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Smith v. Cain: The Prosecution’s Duty to Disclose Evidence

January 11, 2012 Criminal Law and Procedure

The case of Smith v. Cain did not break new legal ground but instead served to correct a past injustice.

Smith was charged and convicted of killing five people during an armed robbery in Louisiana. At trial, the jury heard the testimony of a single witness, Larry Boatner.  Boatner testified that he was at a friend’s home when Smith and two other robbers entered the home, demanded valuables, and began shooting. He identified Smith at trial as the one robber he had seen face to face.  Boatner’s testimony was the sole evidence in the case, as no other witnesses testified and there was no physical evidence.

Smith’s conviction was affirmed by the Louisiana Court of Appeals and review of his case was denied by the Louisiana Supreme Court. During Smith’s attempts for post-conviction relief he obtained files from the police investigation. Those files contained notes of pre-trial statements by Boatner that conflicted with his testimony at trial.

Specifically, Boatner had stated immediately after the crime that he could not supply an accurate description of the robbers. Five days later Boatner made a statement that he “could not ID anyone because he couldn’t see faces” and “wouldn’t know them if he saw them.”

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The 1963 case of Brady v. Maryland deals with the duty of the prosecution to disclose evidence. Brady held that a defendant’s due process rights are violated when the State withholds evidence that is favorable to the defendant and material to the defendant’s guilt or punishment. Evidence is material when there is a reasonable probability that, had the evidence been disclosed, the likelihood of a different result of the proceeding is great enough to undermine confidence in the outcome of the proceeding.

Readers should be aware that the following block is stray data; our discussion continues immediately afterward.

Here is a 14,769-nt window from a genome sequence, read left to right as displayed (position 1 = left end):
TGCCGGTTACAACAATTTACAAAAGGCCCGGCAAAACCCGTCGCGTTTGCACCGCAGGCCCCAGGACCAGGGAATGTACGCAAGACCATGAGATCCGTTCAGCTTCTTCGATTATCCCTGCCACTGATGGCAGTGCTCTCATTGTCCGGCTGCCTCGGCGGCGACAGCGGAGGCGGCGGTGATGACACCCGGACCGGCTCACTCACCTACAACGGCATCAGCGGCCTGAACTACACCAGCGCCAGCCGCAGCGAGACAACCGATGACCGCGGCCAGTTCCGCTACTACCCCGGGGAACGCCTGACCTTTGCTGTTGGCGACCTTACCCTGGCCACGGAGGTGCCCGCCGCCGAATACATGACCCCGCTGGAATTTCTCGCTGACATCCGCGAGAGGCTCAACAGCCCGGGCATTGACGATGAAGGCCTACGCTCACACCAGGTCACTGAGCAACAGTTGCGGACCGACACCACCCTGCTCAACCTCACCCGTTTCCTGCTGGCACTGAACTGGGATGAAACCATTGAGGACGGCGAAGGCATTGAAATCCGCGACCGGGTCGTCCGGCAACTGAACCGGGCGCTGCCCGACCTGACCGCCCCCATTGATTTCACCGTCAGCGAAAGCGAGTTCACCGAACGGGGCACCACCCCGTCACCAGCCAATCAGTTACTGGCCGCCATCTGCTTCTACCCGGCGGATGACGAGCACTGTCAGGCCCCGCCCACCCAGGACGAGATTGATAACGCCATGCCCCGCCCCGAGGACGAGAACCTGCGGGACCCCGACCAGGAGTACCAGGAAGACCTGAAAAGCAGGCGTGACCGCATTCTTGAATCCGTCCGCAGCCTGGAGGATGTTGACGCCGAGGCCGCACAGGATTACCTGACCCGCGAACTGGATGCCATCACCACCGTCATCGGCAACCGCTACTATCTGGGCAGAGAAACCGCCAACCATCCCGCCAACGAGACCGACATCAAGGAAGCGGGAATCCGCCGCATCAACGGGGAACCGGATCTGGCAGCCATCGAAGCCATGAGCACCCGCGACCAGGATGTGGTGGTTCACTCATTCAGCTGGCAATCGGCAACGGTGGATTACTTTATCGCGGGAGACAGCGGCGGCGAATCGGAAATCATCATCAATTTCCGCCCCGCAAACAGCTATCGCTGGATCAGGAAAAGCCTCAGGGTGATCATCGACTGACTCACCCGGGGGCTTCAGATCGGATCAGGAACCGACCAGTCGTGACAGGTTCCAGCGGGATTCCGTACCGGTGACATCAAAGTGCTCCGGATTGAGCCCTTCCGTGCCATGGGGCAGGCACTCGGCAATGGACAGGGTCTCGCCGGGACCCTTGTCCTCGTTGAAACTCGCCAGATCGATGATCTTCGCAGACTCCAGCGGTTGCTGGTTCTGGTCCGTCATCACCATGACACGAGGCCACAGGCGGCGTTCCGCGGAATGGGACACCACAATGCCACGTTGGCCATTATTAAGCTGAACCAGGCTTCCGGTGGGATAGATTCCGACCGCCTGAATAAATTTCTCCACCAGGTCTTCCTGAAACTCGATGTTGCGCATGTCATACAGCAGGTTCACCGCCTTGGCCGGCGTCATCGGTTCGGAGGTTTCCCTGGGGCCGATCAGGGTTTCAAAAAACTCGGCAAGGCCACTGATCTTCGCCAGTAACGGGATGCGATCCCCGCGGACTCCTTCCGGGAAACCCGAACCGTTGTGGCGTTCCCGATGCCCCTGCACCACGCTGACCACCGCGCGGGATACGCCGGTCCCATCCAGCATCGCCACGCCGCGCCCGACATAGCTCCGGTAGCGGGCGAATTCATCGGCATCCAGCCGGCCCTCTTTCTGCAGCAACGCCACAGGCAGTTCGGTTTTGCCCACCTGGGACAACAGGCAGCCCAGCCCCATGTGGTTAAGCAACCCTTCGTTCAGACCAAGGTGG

Related:  Kentucky v. King:  Destruction of Evidence and Warrantless Searches

The State of Louisiana did not dispute that this evidence is favorable to Smith, but instead argued that there is not a reasonable probability of a different outcome of the case. The State’s argument would be correct if there had been other evidence sufficient to sustain a conviction. However, Boatner’s testimony was the only evidence linking Smith to the murders. Boatner’s pre-trial statements directly contradicted his trial testimony and those statements could have been used by Smith at trial to impeach Boatner’s credibility.

The Court ruled in favor of Smith and reversed the judgment of the lower court.

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